The Los Angeles County Department of Health’s planned changes to its coronavirus-induced health ordinance led at least one event planner to cancel, citing a lack of resources to carry out the new mandate.

Organizers of the Antelope Valley 2021 fair, which was slated to start on October 1, announced the cancellation on Friday, September 17, saying new public health mandates would cause too many logistical problems.

County health officials planned to release the amended health order on Friday, but it had not been officially released as of 3 p.m.

Los Angeles County Public Health Director Barbara Ferrer, however, described the changes in detail during a live briefing on Friday. The order will require, she said, proof of vaccination to enter certain indoor commercial spaces in Los Angeles. Under the new guidelines, large outdoor concerts, sporting events and other activities of 10,000 or more people will also require proof of vaccination or a negative COVID test from October 7.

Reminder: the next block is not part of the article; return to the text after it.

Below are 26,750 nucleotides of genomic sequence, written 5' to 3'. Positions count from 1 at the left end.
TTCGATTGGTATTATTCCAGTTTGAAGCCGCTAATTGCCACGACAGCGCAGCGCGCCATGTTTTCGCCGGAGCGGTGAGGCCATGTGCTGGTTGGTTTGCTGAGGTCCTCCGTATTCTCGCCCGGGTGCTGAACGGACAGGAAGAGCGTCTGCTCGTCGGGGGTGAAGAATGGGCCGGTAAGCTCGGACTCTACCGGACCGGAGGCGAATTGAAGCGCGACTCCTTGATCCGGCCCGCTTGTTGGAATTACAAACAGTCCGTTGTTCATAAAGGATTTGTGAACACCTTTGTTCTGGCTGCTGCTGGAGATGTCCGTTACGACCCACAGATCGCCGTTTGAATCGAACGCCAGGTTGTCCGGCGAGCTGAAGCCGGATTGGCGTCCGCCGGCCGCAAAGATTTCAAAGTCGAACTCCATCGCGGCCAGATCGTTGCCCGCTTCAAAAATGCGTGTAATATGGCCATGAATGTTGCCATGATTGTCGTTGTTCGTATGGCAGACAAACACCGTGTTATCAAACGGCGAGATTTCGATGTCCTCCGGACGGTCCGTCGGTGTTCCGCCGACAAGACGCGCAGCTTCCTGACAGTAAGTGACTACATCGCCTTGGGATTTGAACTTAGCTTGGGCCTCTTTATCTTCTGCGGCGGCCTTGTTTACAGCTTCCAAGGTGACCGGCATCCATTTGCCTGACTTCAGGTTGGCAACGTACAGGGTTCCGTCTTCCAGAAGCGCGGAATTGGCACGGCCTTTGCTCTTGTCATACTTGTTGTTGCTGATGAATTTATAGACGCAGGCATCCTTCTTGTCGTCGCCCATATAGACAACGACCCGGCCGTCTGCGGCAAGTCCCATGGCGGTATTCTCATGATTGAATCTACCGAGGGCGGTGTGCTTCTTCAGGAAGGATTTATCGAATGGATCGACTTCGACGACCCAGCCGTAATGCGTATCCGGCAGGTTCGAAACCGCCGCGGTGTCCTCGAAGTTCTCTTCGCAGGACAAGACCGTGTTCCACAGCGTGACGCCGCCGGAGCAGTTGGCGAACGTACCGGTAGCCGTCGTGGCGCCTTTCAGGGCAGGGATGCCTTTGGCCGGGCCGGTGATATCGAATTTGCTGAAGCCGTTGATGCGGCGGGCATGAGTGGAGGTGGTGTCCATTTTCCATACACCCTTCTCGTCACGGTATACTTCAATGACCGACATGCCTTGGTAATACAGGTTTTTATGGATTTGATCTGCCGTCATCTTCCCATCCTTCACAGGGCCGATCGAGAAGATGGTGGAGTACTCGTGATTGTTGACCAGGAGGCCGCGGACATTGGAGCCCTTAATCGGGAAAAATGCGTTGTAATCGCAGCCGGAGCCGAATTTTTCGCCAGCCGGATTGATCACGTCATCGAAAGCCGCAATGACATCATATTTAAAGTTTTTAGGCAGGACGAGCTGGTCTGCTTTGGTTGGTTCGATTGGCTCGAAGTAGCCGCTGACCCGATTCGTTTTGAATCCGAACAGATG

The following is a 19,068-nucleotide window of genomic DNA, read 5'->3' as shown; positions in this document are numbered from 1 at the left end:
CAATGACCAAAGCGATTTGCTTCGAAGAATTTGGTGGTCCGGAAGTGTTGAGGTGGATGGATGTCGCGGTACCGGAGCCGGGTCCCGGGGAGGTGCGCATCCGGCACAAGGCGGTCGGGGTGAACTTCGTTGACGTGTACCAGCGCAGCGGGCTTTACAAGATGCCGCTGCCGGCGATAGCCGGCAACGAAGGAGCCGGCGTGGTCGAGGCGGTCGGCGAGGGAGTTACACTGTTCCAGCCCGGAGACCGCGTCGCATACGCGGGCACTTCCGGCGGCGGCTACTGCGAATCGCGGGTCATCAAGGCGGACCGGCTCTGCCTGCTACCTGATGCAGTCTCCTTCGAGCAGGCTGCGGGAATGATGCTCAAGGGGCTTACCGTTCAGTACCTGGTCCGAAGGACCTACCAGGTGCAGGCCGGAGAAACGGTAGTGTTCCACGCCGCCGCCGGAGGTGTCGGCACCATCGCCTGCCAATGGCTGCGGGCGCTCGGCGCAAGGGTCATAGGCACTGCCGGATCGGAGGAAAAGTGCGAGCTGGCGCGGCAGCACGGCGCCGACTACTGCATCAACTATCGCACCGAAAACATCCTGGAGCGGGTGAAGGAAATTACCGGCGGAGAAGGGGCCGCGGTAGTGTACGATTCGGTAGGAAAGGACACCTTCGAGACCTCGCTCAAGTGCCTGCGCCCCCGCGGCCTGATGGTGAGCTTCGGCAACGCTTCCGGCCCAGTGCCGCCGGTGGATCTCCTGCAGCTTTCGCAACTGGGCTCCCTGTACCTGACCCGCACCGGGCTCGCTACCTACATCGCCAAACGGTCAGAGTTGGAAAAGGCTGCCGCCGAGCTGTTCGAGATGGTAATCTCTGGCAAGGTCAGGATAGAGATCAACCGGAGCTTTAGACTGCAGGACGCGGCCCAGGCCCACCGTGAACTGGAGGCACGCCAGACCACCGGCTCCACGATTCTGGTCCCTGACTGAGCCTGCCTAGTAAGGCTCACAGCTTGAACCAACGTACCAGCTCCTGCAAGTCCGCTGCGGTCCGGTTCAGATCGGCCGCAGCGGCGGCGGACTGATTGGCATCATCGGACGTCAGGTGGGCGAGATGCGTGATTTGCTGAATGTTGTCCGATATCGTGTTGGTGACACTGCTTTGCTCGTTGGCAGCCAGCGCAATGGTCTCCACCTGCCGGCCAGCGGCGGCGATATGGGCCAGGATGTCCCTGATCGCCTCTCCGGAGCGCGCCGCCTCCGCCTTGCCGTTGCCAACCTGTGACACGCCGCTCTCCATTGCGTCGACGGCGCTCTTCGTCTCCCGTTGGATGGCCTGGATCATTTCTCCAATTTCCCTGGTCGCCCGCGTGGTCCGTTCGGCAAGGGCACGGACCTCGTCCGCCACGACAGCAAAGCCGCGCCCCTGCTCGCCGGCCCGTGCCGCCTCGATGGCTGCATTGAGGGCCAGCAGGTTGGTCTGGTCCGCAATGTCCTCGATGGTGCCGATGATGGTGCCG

The updated health worker order, Ferrer said, also requires customers and employees in indoor areas of bars, nightclubs, breweries and lounges to prove verification of at least one dose of vaccination by October 7 – and a second by November 4.

Restaurants are not included in the mandate – however, officials plan to strongly recommend that they meet the requirement as well.

“Our hope is that more people will be vaccinated,” Ferrer said. “It is the most powerful tool to prevent this constant cycle of new worrisome variants.

The Antelope Valley Fair is typically held over 10 days in August, but has been moved to eight days in October to accommodate COVID-19 health and safety protocols and mandates. The event has also been scaled down to have a reduced number of vendors, exhibitors, and dealers, and the arena concert series has already been canceled.

“While our staff and volunteers have made countless changes and efforts to keep this event safe, the continued obstacles the Los Angeles County Department of Health imposes on safe outdoor events like ours force us to to make this very difficult decision, “said Antelope Valley Fair & Event The chairman of the board drew mercy.